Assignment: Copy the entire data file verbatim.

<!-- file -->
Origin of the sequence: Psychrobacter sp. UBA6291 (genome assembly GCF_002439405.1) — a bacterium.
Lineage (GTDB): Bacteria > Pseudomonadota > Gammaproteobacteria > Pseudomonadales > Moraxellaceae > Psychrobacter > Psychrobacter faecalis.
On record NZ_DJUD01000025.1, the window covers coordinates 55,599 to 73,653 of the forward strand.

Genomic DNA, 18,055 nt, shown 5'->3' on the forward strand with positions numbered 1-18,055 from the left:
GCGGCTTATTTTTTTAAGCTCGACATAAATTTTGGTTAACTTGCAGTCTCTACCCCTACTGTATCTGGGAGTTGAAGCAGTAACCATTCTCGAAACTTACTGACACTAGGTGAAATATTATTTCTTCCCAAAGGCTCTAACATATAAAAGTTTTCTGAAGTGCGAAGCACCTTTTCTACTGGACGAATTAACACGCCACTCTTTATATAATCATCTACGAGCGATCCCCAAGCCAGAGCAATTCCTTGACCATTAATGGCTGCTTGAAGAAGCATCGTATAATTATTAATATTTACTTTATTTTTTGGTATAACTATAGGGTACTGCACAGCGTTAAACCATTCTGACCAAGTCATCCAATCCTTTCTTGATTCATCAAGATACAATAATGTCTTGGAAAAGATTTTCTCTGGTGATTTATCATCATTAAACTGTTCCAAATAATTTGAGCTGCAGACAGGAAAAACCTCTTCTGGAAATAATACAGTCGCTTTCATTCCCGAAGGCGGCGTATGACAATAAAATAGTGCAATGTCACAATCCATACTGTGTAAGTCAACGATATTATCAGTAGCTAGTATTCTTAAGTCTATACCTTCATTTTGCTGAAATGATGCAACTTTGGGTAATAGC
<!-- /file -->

Origin of the sequence: Psychrobacter sp. UBA6291 (genome assembly GCF_002439405.1) — a bacterium.
Lineage (GTDB): Bacteria > Pseudomonadota > Gammaproteobacteria > Pseudomonadales > Moraxellaceae > Psychrobacter > Psychrobacter faecalis.
On record NZ_DJUD01000025.1, the window covers coordinates 55,599 to 73,653 of the forward strand.

Genomic DNA, 18,055 nt, shown 5'->3' on the forward strand with positions numbered 1-18,055 from the left:
GCGGCTTATTTTTTTAAGCTCGACATAAATTTTGGTTAACTTGCAGTCTCTACCCCTACTGTATCTGGGAGTTGAAGCAGTAACCATTCTCGAAACTTACTGACACTAGGTGAAATATTATTTCTTCCCAAAGGCTCTAACATATAAAAGTTTTCTGAAGTGCGAAGCACCTTTTCTACTGGACGAATTAACACGCCACTCTTTATATAATCATCTACGAGCGATCCCCAAGCCAGAGCAATTCCTTGACCATTAATGGCTGCTTGAAGAAGCATCGTATAATTATTAATATTTACTTTATTTTTTGGTATAACTATAGGGTACTGCACAGCGTTAAACCATTCTGACCAAGTCATCCAATCCTTTCTTGATTCATCAAGATACAATAATGTCTTGGAAAAGATTTTCTCTGGTGATTTATCATCATTAAACTGTTCCAAATAATTTGAGCTGCAGACAGGAAAAACCTCTTCTGGAAATAATACAGTCGCTTTCATTCCCGAAGGCGGCGTATGACAATAAAATAGTGCAATGTCACAATCCATACTGTGTAAGTCAACGATATTATCAGTAGCTAGTATTCTTAAGTCTATACCTTCATTTTGCTGAAATGATGCAACTTTGGGTAATAGC